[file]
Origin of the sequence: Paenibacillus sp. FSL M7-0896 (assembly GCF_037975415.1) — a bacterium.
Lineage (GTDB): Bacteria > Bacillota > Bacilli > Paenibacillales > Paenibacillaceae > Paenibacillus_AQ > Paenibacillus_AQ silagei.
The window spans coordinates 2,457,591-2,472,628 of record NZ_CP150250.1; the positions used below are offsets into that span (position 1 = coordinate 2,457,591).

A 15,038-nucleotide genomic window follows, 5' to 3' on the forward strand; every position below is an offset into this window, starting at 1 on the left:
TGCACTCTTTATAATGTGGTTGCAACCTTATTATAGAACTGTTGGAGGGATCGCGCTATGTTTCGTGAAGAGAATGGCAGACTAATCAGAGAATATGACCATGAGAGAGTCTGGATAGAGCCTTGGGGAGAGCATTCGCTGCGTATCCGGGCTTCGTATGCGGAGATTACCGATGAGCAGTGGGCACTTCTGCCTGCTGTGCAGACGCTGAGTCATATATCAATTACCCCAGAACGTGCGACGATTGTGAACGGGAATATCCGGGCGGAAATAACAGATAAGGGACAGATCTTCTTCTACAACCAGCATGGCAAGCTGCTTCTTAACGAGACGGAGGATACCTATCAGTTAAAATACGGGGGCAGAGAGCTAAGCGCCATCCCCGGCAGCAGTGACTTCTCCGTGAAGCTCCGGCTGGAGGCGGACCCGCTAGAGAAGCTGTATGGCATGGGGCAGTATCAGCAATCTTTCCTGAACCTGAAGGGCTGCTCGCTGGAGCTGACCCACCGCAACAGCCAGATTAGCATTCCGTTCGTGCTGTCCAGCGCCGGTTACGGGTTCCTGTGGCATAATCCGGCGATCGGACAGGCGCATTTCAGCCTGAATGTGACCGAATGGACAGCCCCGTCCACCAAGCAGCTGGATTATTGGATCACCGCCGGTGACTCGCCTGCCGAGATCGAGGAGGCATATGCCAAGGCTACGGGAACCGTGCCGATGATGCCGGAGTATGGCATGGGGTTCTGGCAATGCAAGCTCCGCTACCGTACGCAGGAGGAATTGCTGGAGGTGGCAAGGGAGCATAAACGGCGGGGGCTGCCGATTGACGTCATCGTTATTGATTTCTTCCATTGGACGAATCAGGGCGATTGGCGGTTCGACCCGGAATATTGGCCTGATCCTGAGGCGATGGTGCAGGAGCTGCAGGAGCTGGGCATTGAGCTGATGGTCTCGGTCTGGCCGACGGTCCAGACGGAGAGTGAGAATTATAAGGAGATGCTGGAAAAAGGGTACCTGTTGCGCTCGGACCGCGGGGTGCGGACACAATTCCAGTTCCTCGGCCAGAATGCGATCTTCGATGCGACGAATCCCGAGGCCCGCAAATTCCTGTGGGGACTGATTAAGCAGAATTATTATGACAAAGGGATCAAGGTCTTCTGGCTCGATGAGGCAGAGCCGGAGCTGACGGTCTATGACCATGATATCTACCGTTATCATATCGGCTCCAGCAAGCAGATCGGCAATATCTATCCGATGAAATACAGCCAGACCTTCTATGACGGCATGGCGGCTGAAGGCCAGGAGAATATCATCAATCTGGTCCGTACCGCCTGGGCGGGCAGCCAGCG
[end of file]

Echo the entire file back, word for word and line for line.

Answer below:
Origin of the sequence: Paenibacillus sp. FSL M7-0896 (assembly GCF_037975415.1) — a bacterium.
Lineage (GTDB): Bacteria > Bacillota > Bacilli > Paenibacillales > Paenibacillaceae > Paenibacillus_AQ > Paenibacillus_AQ silagei.
The window spans coordinates 2,457,591-2,472,628 of record NZ_CP150250.1; the positions used below are offsets into that span (position 1 = coordinate 2,457,591).

A 15,038-nucleotide genomic window follows, 5' to 3' on the forward strand; every position below is an offset into this window, starting at 1 on the left:
TGCACTCTTTATAATGTGGTTGCAACCTTATTATAGAACTGTTGGAGGGATCGCGCTATGTTTCGTGAAGAGAATGGCAGACTAATCAGAGAATATGACCATGAGAGAGTCTGGATAGAGCCTTGGGGAGAGCATTCGCTGCGTATCCGGGCTTCGTATGCGGAGATTACCGATGAGCAGTGGGCACTTCTGCCTGCTGTGCAGACGCTGAGTCATATATCAATTACCCCAGAACGTGCGACGATTGTGAACGGGAATATCCGGGCGGAAATAACAGATAAGGGACAGATCTTCTTCTACAACCAGCATGGCAAGCTGCTTCTTAACGAGACGGAGGATACCTATCAGTTAAAATACGGGGGCAGAGAGCTAAGCGCCATCCCCGGCAGCAGTGACTTCTCCGTGAAGCTCCGGCTGGAGGCGGACCCGCTAGAGAAGCTGTATGGCATGGGGCAGTATCAGCAATCTTTCCTGAACCTGAAGGGCTGCTCGCTGGAGCTGACCCACCGCAACAGCCAGATTAGCATTCCGTTCGTGCTGTCCAGCGCCGGTTACGGGTTCCTGTGGCATAATCCGGCGATCGGACAGGCGCATTTCAGCCTGAATGTGACCGAATGGACAGCCCCGTCCACCAAGCAGCTGGATTATTGGATCACCGCCGGTGACTCGCCTGCCGAGATCGAGGAGGCATATGCCAAGGCTACGGGAACCGTGCCGATGATGCCGGAGTATGGCATGGGGTTCTGGCAATGCAAGCTCCGCTACCGTACGCAGGAGGAATTGCTGGAGGTGGCAAGGGAGCATAAACGGCGGGGGCTGCCGATTGACGTCATCGTTATTGATTTCTTCCATTGGACGAATCAGGGCGATTGGCGGTTCGACCCGGAATATTGGCCTGATCCTGAGGCGATGGTGCAGGAGCTGCAGGAGCTGGGCATTGAGCTGATGGTCTCGGTCTGGCCGACGGTCCAGACGGAGAGTGAGAATTATAAGGAGATGCTGGAAAAAGGGTACCTGTTGCGCTCGGACCGCGGGGTGCGGACACAATTCCAGTTCCTCGGCCAGAATGCGATCTTCGATGCGACGAATCCCGAGGCCCGCAAATTCCTGTGGGGACTGATTAAGCAGAATTATTATGACAAAGGGATCAAGGTCTTCTGGCTCGATGAGGCAGAGCCGGAGCTGACGGTCTATGACCATGATATCTACCGTTATCATATCGGCTCCAGCAAGCAGATCGGCAATATCTATCCGATGAAATACAGCCAGACCTTCTATGACGGCATGGCGGCTGAAGGCCAGGAGAATATCATCAATCTGGTCCGTACCGCCTGGGCGGGCAGCCAGCG